If the Baby Boom discovered its founding image when Peter Fonda straddled a chopper in "Easy Rider," then "Larry Crowne" gives us the midlife update.

It's Tom Hanks on a motor scooter, a visual that adroitly summarizes the generation's expanded waistline and diminished fortunes.

All we need is Steppenwolf singing "Born to be Fired."

Viewed through the prism of the recession, "Larry Crowne" is a perversely upbeat training film for discarded, obsolete, over-the-hill workers.

Larry (Hanks) is a guy who loses his management job, trades his SUV and stuff for a used scooter, and put-puts along to his new job in the fast-food industry.

And he couldn't be happier, because, darn it, middle-aged people need to shake up their lives once in a while. Nothing concentrates the mind like poverty, and nothing motivates like a grindingly repetitive low-wage job. So turn that frown upside down, 14-unemployed-million Americans.

Perhaps our Baby Boom biker icons have made the transition to Valium.

In fairness to "Larry Crowne," it wasn't conceived as a movie about the recession. Writer-director-star Hanks came up with the idea several years ago, after reading about a big-box retailer that fired workers to prevent them from qualifying for pension benefits. He combined that with a long-gestating idea about the people he met (in pre-stardom days) while attending community college.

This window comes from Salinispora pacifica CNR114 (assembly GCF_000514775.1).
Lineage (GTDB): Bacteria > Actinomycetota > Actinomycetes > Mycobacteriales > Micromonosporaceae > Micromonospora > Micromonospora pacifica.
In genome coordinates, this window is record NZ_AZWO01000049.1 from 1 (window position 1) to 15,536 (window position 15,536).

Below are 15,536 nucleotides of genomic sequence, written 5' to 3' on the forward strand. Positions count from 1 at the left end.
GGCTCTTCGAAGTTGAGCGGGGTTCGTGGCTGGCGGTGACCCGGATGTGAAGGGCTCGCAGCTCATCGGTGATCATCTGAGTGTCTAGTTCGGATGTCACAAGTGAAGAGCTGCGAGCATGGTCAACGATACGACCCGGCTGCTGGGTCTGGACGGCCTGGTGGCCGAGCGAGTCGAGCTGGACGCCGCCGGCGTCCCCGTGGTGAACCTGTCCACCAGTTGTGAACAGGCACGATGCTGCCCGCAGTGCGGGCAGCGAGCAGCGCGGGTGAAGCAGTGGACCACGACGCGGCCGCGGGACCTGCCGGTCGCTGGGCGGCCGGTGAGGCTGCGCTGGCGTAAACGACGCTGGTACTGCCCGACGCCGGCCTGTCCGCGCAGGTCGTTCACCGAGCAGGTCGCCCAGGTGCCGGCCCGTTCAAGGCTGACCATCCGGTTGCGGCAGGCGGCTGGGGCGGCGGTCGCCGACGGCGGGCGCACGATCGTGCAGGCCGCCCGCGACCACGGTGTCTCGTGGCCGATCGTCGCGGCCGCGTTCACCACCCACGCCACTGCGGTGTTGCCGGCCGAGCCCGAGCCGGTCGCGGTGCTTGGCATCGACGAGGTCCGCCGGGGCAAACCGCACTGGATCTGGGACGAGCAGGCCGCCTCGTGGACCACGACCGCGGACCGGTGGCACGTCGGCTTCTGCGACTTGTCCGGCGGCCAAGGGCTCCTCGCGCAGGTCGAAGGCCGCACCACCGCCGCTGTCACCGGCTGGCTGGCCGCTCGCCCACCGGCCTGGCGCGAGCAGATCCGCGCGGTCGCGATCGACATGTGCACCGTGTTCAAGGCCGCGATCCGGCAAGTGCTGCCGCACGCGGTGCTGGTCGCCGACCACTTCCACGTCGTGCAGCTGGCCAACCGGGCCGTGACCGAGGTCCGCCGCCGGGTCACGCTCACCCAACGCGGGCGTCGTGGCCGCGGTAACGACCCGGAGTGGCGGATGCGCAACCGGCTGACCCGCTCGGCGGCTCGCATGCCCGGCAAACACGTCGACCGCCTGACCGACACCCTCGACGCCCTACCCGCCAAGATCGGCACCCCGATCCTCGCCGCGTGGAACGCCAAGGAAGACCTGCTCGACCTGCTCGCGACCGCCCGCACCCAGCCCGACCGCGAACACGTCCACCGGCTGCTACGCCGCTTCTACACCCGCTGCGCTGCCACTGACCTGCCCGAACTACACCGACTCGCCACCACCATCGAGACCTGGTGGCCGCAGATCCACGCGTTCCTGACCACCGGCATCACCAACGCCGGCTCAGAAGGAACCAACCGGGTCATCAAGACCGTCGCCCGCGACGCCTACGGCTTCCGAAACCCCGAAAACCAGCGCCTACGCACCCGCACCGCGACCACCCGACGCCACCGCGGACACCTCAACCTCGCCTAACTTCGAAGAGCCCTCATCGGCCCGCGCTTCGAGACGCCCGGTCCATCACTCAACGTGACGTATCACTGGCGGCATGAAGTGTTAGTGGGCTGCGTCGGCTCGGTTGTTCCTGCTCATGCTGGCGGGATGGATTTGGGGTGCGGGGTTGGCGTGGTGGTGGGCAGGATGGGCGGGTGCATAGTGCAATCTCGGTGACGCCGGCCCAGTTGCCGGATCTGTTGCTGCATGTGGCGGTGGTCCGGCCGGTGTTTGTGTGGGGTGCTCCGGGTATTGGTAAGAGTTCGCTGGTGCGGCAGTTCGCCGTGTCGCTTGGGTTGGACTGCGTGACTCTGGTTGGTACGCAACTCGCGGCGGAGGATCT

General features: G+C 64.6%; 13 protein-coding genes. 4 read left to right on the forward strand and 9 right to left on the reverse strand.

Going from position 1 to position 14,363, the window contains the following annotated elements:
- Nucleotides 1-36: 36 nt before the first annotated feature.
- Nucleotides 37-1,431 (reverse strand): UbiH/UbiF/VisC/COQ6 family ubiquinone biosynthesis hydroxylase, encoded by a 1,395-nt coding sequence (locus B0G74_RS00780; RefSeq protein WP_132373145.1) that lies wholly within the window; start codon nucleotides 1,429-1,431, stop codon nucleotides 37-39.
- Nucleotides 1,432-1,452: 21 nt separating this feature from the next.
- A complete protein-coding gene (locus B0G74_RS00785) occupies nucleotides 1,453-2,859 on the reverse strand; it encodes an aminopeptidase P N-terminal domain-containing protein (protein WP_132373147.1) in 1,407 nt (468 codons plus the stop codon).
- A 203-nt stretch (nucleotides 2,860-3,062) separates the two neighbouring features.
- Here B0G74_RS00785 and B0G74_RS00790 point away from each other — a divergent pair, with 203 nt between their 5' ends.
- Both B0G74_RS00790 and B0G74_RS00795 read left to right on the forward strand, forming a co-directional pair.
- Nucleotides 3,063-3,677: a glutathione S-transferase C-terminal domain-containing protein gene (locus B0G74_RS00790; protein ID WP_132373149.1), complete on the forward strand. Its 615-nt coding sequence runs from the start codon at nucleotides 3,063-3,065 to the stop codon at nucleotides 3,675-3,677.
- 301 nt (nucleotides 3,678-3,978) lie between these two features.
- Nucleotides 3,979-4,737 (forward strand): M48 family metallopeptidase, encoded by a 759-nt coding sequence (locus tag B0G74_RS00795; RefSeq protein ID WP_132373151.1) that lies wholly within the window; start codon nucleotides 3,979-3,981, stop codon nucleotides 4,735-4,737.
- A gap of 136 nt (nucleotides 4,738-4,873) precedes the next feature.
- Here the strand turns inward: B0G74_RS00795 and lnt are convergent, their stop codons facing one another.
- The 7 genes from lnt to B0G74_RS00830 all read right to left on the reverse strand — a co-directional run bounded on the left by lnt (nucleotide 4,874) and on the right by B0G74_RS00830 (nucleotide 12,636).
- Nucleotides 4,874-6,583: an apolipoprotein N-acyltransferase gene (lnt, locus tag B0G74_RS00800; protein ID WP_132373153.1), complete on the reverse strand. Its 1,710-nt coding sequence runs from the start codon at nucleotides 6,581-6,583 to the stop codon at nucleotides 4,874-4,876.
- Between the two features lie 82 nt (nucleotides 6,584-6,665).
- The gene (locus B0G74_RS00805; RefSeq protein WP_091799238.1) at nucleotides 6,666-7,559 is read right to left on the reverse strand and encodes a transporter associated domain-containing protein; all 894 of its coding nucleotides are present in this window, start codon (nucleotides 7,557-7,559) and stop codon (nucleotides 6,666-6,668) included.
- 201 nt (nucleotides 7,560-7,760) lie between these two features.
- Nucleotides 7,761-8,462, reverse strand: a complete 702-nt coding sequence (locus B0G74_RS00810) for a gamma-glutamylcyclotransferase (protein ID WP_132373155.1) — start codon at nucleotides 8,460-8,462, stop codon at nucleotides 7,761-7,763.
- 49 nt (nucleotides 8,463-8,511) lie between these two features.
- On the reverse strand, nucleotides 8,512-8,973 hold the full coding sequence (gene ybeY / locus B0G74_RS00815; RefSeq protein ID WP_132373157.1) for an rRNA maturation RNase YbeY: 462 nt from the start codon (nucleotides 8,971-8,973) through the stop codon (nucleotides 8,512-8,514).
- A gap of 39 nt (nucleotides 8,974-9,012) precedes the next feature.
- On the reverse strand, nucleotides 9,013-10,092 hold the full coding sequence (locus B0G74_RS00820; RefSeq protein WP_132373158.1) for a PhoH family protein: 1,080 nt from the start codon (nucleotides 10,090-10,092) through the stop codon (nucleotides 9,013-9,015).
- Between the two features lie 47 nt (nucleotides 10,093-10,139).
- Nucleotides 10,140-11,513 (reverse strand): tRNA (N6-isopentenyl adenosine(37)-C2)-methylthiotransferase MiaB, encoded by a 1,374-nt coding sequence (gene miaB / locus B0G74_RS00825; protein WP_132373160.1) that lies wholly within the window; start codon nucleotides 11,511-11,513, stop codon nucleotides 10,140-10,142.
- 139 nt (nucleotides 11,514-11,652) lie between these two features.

He ended up with "Larry Crowne," intended as a low-key comedy about a man reinventing himself.

Its main asset is Hanks, back in genial everyman mode as Larry, determined to remain positive after losing his wife (he's newly divorced), then the management job he'd held for decades. After a fruitless job search, he decides to fill the empty hours by attending community college, where he catches the eye of Mercedes (Julia Roberts), a teacher whose own marriage has just broken up.

"Crowne" is a chance to see Hanks and Roberts, former rom-com stars who've been estranged from the genre in recent years - try to weave some of the old magic. And there is potential, surely, for a second-time-around romance in the hands of two skilled performers.

They don't click, though. I don't think director Hanks works hard enough to find the character details to make this situation specific and convincing. Larry and Mercedes are always Tom and Julia, inevitably, separated only by plot mechanics.

Ancillary characters register poorly - Larry's generically kooky classmates, a young woman (Gugu Mbatha-Raw) who recruits Larry into her moped gang, inviting the comic jealousy of her boyfriend (Wilmer Valderamma). George Takei is Larry's eccentric and not terribly funny economics teacher.

Cedric the Entertainer pops up as Larry's neighbor, a man who's found the secret to success in the new economy. He's won the lottery. And spends his time selling junk at his own full-time yard sale.

Again, if there were some real desperation behind this, it might add up to something. But it seems like a less imaginative version of "Everything Must Go," just as "Larry" seems like a soft, low-stakes version of "Company Men."